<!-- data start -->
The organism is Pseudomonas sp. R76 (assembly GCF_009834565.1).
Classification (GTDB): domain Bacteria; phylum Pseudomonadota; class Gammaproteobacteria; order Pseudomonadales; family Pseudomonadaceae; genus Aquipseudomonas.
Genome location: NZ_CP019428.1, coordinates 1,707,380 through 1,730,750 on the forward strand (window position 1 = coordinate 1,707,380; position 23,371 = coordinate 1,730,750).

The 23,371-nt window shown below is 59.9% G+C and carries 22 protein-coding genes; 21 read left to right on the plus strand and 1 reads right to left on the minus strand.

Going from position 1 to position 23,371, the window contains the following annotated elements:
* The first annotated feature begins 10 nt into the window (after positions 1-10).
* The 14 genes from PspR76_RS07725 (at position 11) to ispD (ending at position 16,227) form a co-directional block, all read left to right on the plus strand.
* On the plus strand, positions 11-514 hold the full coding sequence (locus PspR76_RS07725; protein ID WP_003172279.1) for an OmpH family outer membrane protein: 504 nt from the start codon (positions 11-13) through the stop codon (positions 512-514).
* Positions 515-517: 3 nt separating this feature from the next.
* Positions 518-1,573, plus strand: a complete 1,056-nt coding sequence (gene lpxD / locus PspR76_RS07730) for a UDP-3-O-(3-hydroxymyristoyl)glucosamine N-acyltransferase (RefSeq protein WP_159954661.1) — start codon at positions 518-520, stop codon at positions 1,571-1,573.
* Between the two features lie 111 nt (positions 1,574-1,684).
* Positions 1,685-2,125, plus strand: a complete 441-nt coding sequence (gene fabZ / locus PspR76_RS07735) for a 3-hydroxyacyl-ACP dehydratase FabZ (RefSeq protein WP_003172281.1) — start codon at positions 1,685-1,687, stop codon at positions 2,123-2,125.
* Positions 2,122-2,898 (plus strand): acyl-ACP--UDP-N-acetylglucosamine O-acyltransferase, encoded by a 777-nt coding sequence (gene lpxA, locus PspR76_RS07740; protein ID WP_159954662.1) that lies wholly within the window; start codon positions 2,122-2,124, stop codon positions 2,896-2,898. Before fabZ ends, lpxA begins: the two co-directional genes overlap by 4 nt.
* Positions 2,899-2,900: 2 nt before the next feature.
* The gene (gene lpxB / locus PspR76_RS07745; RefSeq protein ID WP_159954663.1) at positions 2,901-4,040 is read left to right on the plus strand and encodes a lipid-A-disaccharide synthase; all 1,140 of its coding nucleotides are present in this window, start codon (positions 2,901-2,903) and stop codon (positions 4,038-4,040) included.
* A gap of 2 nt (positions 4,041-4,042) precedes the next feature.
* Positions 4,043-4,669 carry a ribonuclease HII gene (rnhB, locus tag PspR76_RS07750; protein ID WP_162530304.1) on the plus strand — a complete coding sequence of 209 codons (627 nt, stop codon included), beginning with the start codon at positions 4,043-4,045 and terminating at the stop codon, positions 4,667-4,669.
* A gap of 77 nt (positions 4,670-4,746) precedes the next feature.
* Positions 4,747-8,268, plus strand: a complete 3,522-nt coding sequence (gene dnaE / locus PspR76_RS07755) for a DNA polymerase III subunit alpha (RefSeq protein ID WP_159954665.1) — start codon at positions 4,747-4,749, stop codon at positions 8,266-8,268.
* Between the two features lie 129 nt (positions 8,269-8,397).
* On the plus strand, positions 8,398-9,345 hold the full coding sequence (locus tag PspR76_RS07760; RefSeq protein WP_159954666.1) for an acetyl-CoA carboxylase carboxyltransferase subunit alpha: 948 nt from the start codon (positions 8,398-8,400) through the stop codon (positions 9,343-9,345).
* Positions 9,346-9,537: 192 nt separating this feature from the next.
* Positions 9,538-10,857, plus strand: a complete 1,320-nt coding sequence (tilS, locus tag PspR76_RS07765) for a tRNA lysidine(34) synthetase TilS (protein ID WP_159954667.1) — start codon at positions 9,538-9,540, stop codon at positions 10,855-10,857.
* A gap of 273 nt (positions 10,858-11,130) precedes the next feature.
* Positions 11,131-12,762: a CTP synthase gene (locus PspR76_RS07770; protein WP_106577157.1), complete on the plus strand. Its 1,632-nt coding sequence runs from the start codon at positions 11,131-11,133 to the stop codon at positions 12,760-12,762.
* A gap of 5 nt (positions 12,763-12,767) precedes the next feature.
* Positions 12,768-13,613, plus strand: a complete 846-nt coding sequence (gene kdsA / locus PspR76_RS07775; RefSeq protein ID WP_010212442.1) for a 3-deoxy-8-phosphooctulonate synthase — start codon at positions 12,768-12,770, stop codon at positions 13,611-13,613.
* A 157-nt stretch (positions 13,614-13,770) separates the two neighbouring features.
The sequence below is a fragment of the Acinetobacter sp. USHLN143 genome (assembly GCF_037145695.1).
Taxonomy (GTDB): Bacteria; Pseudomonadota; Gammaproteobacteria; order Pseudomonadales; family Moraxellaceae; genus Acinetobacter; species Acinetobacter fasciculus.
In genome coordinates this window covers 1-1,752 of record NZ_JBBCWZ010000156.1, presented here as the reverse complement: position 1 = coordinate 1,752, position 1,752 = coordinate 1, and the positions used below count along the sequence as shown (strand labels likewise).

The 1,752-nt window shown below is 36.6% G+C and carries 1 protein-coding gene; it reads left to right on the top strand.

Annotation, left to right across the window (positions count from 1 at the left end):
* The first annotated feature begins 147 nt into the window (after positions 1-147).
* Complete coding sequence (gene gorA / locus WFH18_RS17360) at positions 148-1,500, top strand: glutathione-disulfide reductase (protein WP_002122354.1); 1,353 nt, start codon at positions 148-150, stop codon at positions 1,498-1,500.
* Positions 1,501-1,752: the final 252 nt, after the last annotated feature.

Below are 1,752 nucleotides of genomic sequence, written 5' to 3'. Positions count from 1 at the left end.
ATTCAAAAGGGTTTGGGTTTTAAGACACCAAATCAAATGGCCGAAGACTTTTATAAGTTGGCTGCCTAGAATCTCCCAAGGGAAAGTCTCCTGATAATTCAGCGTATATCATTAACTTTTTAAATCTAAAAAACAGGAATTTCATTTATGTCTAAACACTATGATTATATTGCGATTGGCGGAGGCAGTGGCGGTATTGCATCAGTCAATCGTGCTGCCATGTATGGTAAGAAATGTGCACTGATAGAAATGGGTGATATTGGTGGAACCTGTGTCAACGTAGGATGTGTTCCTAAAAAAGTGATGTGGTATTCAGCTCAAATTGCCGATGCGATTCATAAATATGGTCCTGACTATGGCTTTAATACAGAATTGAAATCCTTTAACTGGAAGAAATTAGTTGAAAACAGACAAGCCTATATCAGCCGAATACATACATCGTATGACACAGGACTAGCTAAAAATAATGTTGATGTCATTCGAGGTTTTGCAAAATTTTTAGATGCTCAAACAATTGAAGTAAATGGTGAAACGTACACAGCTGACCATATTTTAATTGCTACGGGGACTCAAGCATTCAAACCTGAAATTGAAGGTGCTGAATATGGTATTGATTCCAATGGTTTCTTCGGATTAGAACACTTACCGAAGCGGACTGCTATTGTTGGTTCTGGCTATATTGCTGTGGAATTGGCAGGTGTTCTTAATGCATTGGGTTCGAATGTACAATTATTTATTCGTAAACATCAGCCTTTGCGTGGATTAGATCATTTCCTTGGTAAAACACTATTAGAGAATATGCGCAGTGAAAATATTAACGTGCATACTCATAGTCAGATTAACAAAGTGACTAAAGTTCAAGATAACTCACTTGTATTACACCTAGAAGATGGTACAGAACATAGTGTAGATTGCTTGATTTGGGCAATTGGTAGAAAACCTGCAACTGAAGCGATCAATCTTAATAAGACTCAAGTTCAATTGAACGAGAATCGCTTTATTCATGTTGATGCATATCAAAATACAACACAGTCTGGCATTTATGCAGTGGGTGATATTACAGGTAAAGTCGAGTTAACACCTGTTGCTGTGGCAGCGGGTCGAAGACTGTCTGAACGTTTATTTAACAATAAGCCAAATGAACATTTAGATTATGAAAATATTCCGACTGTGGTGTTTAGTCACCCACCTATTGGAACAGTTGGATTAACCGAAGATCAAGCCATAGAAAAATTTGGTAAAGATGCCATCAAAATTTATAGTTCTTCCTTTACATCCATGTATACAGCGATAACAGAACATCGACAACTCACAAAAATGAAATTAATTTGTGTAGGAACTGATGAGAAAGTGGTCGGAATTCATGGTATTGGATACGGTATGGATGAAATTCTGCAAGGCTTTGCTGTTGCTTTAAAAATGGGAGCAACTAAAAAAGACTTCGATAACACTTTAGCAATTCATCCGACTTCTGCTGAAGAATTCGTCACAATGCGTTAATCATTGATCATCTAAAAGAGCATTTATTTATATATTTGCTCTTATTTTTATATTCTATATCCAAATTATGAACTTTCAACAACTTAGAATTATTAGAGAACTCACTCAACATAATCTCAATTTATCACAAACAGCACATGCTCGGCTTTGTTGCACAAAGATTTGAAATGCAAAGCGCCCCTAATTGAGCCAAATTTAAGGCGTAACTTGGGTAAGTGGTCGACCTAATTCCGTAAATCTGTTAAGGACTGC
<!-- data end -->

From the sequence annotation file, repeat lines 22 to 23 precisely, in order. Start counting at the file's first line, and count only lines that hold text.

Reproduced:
* Positions 9,346-9,537: 192 nt separating this feature from the next.
* Positions 9,538-10,857, plus strand: a complete 1,320-nt coding sequence (tilS, locus tag PspR76_RS07765) for a tRNA lysidine(34) synthetase TilS (protein ID WP_159954667.1) — start codon at positions 9,538-9,540, stop codon at positions 10,855-10,857.